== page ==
Produce yeast water / fermentation water | Grow wild yeast

Today I have the instructions for growing yeast water for you. It is also called wild yeast or fermented water and is a natural substitute for industrially produced, store-bought yeast or for sourdough. Natural wild yeast is also much more digestible for many than industrially produced yeast ... ♥


I got my first own yeast water a few months ago after this one Sally's recipe bred. If you are interested, you can here read more closely. Actually, I didn't want to grow the yeast water in the first place. Because I had read about it again and again and actually thought, I don't need that at all with my three wonderful sourdoughs in the refrigerator. But that was a mistake and luckily my curiosity won out! Because yeast water is really something really great and brings a great oven shoot and a very tasty aroma to your breads, rolls and even sweet pastries. My delicious, Mediterranean white bread I baked, for example, with my self-grown yeast water.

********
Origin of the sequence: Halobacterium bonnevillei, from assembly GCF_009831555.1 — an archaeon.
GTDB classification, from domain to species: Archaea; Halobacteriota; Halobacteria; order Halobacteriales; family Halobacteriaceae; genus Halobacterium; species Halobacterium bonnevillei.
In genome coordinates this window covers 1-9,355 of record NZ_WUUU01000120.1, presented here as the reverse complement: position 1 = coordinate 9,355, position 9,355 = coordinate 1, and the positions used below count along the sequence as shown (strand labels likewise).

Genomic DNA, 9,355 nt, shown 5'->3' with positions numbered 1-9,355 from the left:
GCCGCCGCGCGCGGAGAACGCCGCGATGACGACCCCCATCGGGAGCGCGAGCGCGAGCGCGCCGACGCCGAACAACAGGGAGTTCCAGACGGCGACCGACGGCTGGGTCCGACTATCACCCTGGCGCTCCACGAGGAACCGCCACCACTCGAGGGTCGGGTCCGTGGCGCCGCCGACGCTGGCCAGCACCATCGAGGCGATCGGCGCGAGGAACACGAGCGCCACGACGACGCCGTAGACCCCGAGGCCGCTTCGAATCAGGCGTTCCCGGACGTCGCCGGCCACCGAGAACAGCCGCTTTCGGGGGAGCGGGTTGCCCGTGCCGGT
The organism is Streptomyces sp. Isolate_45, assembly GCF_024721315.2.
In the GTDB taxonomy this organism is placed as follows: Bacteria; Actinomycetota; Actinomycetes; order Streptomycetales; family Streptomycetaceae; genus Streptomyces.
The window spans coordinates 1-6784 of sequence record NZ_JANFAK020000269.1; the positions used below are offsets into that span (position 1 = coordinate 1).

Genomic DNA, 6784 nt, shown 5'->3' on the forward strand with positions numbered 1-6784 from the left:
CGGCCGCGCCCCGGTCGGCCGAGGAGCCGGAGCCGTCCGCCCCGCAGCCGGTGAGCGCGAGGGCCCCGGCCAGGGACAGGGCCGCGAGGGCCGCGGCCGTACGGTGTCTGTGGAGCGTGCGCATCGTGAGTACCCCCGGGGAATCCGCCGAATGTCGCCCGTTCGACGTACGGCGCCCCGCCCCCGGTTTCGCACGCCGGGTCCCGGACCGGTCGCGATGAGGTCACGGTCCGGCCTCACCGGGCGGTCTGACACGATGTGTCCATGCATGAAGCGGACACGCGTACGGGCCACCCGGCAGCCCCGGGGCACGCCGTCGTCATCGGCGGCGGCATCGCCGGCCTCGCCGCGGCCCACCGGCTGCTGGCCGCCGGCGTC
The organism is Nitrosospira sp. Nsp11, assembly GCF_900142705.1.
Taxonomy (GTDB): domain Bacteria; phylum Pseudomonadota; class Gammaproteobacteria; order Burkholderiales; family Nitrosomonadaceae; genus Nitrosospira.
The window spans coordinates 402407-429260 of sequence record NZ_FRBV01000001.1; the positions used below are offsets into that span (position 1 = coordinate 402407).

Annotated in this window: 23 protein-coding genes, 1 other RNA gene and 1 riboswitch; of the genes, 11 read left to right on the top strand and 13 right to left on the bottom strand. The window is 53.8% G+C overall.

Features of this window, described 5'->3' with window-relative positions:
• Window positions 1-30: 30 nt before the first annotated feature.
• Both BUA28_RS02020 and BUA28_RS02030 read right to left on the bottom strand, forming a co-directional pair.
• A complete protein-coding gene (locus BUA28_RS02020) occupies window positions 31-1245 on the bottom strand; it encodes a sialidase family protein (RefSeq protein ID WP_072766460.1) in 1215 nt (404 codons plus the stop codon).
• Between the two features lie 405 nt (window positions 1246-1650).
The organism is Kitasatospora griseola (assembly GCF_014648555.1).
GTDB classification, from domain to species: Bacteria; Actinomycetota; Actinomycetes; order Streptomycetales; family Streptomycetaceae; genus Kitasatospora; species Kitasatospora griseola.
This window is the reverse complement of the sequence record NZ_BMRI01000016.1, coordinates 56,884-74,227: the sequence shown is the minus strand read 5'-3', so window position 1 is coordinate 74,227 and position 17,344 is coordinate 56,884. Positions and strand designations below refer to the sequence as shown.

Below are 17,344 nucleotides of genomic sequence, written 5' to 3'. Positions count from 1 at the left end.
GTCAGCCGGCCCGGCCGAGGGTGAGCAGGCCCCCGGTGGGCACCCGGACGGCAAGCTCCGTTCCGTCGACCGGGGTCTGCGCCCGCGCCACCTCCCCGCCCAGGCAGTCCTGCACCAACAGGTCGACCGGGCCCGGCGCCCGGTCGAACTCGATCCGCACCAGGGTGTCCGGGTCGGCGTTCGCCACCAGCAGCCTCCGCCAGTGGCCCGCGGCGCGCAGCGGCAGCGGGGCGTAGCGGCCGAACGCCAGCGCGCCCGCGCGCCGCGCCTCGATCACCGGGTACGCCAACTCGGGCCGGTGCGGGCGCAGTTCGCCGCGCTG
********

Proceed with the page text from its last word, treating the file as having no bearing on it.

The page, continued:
Here you can find Bread recipes with yeast water and here recipes for Rolls with yeast water.

You should definitely also grow your own yeast water if you don't already have one. With the yeast water, you are no longer necessarily dependent on the industrially produced yeast, which is often criticized. The walking times are much longer with this natural wild yeast and the dough should generally rest in a warm place. But the long walking times in particular also bring additional aroma, freshness and digestibility.

By the way, the cultivation of the yeast water only takes a few days and you can also use it to feed existing sourdoughs wonderfully. You simply replace the conventional water with the yeast water when feeding. So I feed my hired goods from Rye and wheat sourdough as well as mine Lievito Madre very happy with it. The sourdoughs become mega active. Incidentally, you can use this fermentation water to breed a very active Lievito Madre in a very short time. You can find the instructions below. ♥

Ingredients for the yeast water: